A key duty for certain settings is the duty to use their ‘best endeavours’ to secure special educational provision for all children or young people for whom they are responsible.
This duty applies to:
- mainstream schools (including mainstream academies)
- maintained (state-funded) nursery schools
- 16-19 academies
- alternative provision academies
- Further Education institutions and
- Pupil referral units.
(Note that this does not apply to non-maintained special schools or non-maintained independent schools).
What the law says
“If a registered pupil or a student at a school or other institution has special educational needs, the appropriate authority must, in exercising its functions in relation to the school or other institution, use its best endeavours to secure that the special educational provision called for by the pupil’s or student’s special educational needs is made”. (Section 66 of the Children and Families Act 2014)
The reference to the ‘appropriate authority’ means the governing body, proprietor or management committee of the school or other setting. The legal duty is directly on them as a body and not the head teacher of the school or principal of the college.
The governing body (or equivalent) is in a position to effect change as it is responsible for the appointment and performance management of such posts. This means that the governing body, proprietor or management committee must use their best endeavours to secure the special educational provision.
Using best endeavours means doing everything they can to meet the child or young person’s SEN. There are further details of what this might include in the SEN and Disability Code of Practice 2015.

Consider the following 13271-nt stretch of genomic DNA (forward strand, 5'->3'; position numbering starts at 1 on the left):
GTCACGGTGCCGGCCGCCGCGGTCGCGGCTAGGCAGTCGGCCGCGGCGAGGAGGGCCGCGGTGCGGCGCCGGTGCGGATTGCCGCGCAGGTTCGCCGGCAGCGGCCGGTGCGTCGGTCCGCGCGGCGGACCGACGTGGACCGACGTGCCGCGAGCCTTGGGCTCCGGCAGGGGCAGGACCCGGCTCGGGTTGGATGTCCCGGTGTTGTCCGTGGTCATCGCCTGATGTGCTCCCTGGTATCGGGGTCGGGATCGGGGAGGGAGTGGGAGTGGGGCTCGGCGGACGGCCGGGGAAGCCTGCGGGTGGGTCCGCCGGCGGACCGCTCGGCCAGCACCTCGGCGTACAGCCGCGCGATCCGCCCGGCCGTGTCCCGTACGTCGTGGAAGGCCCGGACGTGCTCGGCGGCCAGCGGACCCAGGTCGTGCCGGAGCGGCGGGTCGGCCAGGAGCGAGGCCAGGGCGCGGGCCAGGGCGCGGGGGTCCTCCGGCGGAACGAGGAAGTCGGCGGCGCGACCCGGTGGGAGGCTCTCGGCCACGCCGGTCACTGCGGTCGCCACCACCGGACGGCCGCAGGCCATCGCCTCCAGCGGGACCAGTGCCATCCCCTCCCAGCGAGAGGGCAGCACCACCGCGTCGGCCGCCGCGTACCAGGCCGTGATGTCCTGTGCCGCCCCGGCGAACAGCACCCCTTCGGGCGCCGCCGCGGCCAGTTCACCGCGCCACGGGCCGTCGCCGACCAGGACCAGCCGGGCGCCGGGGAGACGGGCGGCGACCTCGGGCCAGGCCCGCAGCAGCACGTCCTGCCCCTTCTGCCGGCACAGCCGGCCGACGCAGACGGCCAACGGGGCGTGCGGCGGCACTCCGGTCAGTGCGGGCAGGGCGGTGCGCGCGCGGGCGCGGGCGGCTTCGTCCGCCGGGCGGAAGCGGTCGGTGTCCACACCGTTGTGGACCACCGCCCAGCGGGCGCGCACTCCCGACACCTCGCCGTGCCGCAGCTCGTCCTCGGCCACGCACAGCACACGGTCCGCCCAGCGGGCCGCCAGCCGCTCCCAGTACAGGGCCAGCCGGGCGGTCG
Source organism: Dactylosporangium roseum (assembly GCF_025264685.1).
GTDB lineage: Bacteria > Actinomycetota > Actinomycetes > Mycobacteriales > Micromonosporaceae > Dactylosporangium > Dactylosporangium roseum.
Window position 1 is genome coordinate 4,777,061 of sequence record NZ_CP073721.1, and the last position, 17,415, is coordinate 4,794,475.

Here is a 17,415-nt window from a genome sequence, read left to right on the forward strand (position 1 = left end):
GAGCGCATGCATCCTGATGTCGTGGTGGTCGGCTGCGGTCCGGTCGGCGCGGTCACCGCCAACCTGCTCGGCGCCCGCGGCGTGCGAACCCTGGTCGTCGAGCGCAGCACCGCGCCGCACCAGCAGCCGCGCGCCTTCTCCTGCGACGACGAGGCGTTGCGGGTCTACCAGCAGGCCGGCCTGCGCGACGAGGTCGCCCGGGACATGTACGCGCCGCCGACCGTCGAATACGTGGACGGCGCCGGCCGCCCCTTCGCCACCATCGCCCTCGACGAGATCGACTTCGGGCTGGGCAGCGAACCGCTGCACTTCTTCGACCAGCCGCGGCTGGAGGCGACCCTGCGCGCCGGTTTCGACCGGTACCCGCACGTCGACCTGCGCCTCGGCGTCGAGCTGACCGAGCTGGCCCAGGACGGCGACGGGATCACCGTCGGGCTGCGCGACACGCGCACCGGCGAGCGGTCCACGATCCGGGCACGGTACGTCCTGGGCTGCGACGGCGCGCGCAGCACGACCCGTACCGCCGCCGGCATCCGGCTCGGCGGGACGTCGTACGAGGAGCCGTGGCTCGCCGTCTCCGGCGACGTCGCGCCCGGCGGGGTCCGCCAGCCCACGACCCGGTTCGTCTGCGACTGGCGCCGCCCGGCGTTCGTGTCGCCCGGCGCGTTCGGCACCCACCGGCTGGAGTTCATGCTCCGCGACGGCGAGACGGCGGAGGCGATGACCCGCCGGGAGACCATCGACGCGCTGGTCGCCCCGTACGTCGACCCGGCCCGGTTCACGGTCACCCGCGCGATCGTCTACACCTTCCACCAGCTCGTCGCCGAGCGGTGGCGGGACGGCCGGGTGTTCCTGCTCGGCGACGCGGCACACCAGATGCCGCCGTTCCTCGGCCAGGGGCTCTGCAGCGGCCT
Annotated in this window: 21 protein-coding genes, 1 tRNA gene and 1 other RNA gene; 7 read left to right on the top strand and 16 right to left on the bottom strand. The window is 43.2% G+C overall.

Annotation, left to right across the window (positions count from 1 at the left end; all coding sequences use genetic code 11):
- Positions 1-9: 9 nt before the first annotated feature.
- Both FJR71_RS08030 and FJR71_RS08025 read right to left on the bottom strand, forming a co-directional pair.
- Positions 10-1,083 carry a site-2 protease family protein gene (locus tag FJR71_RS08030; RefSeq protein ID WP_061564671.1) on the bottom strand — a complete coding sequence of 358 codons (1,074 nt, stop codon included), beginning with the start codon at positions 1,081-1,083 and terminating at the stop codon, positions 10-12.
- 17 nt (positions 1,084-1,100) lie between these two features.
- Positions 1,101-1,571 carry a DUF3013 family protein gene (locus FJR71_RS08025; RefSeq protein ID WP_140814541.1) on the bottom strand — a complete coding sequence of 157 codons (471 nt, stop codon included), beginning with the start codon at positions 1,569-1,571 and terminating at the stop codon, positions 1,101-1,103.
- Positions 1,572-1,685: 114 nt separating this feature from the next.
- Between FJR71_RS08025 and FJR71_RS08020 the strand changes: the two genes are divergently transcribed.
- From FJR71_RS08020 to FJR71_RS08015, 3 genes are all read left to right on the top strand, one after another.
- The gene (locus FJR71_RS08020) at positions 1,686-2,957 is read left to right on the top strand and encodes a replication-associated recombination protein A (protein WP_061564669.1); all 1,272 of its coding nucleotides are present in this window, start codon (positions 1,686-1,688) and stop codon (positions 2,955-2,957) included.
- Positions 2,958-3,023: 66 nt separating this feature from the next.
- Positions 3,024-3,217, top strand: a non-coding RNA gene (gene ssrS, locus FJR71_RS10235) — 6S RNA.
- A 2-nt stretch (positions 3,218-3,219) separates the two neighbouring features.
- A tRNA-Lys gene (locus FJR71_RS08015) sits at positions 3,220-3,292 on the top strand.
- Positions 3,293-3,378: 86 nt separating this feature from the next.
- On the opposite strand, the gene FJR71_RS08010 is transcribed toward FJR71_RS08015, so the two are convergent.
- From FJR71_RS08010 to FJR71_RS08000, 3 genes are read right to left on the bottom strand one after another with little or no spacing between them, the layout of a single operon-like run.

It is a proactive duty that requires the appropriate authority to enquire and ensure that the nursery, school or college is actually making the special educational provision that children and young people require. It is not enough to accept the word of a school’s head teacher, for example, that an adequate record keeping process is in place – the school governors should ensure that it is.
The best endeavours duty can require schools or other settings to obtain specialist help, such as speech and language therapists or educational psychologists. The Code also includes a requirement that “where a pupil continues to make less than expected progress, despite evidence based support and interventions that are matched to the pupil’s area of need, the school should consider involving specialists, including those secured by the school itself or from outside agencies” (paragraph 6.58 for schools, or 5.48 for early years settings).
For children or young people with an EHCP, the best endeavours duty also applies, but additionally the local authority has an absolute duty to secure the provision in their EHCP. It is not enough for the LA to simply ‘try their best’ to provide it: the LA must ensure that it is provided.
The SEN information report
The governing bodies of all maintained schools and nursery schools and the proprietors of academies must also publish a SEN information report. This report will generally be found on the school’s website.
The report must contain details of:
- how the school identifies children with SEN
- how it makes provision for children with SEN and the facilities available to do this;
- details of the special educational needs coordinator (SENCo); and, importantly
- what arrangements the governing body themselves have for dealing with complaints from parents about their child’s SEN provision.
This should include the name of the governor responsible for SEN matters on the governing body. (Full details of the items which it must include are found in Schedule 1 of the Special Educational Needs and Disability Regulations 2014.)
This report will therefore contain information which should help a parent check whether the governing body or proprietor is complying with its ‘best endeavours’ duty and to take steps to complain if they feel they are not doing so.